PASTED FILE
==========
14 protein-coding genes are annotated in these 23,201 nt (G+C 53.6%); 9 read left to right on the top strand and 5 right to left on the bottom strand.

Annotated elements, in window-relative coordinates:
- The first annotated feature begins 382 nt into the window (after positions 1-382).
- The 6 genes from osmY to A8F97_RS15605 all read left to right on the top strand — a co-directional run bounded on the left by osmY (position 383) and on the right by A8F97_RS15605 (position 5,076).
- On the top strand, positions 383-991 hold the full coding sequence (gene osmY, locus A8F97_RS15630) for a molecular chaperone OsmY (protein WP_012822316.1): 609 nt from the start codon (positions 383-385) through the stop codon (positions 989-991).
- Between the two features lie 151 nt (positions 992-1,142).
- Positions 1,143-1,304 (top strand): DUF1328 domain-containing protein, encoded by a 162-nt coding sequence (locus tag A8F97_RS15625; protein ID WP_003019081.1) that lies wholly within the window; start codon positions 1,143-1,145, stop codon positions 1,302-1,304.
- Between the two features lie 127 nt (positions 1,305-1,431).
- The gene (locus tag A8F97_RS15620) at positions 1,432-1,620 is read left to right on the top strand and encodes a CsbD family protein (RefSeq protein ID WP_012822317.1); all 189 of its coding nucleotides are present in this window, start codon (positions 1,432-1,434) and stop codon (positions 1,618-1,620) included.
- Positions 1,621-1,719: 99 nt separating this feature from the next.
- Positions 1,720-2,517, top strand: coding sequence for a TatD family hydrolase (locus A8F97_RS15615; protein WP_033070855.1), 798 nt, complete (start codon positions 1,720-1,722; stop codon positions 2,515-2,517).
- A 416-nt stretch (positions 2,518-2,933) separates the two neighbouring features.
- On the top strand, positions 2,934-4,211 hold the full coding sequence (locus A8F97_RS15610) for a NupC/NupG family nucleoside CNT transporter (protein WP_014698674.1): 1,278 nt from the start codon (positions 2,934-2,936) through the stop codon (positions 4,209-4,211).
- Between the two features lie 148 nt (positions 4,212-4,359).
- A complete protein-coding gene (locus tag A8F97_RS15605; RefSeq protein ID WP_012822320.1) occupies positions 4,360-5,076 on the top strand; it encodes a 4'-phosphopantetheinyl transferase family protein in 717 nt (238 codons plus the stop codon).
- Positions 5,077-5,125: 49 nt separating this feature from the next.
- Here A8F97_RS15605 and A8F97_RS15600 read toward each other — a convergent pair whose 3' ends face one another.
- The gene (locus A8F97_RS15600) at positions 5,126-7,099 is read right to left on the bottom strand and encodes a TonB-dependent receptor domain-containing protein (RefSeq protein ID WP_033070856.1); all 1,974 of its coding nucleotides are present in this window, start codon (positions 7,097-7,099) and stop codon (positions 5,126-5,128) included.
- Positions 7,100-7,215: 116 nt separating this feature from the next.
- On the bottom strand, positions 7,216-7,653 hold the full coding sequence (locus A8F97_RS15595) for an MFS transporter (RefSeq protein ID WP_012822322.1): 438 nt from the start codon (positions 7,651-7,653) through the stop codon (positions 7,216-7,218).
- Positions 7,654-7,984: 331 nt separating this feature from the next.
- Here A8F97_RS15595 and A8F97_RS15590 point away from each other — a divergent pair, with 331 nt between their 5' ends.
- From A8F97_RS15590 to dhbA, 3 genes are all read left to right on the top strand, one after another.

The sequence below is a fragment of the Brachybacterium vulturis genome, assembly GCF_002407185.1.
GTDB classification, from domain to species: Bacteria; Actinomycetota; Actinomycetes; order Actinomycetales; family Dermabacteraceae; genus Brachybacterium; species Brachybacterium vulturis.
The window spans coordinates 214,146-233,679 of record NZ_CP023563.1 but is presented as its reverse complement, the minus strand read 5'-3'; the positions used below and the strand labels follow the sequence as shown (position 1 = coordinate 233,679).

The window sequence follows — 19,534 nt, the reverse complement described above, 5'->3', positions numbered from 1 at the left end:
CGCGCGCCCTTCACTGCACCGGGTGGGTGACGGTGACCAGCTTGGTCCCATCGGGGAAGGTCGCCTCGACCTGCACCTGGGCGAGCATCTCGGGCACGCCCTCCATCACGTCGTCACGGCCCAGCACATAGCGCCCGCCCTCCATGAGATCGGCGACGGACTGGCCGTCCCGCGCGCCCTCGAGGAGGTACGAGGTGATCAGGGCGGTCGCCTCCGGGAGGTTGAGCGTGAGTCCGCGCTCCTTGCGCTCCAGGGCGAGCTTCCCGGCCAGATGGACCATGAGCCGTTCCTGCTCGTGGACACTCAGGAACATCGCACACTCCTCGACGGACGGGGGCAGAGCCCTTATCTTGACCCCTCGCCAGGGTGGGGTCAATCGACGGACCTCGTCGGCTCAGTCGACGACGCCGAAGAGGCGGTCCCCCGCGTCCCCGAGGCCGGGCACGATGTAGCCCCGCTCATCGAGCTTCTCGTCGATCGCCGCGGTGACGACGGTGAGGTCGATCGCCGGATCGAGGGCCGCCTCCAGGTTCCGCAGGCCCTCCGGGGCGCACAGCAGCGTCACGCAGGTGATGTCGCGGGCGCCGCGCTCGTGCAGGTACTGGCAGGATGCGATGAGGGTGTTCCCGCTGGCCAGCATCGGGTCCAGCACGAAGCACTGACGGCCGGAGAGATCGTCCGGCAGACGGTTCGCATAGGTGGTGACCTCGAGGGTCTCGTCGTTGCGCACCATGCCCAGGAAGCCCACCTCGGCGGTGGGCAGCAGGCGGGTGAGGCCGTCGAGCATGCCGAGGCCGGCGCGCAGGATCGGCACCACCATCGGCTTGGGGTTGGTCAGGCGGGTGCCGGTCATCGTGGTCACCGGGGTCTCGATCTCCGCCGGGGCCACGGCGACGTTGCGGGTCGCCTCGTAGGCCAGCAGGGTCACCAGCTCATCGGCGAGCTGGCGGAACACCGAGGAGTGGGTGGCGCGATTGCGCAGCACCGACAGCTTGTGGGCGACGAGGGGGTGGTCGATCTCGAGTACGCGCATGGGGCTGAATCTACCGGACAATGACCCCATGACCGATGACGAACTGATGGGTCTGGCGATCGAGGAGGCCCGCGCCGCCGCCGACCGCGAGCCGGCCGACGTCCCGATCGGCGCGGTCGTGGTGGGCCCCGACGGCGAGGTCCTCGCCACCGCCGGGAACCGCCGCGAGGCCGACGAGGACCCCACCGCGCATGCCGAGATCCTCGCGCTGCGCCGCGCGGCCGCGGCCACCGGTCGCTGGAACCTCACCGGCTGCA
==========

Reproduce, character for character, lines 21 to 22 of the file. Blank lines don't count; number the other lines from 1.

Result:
- Positions 7,654-7,984: 331 nt separating this feature from the next.
- Here A8F97_RS15595 and A8F97_RS15590 point away from each other — a divergent pair, with 331 nt between their 5' ends.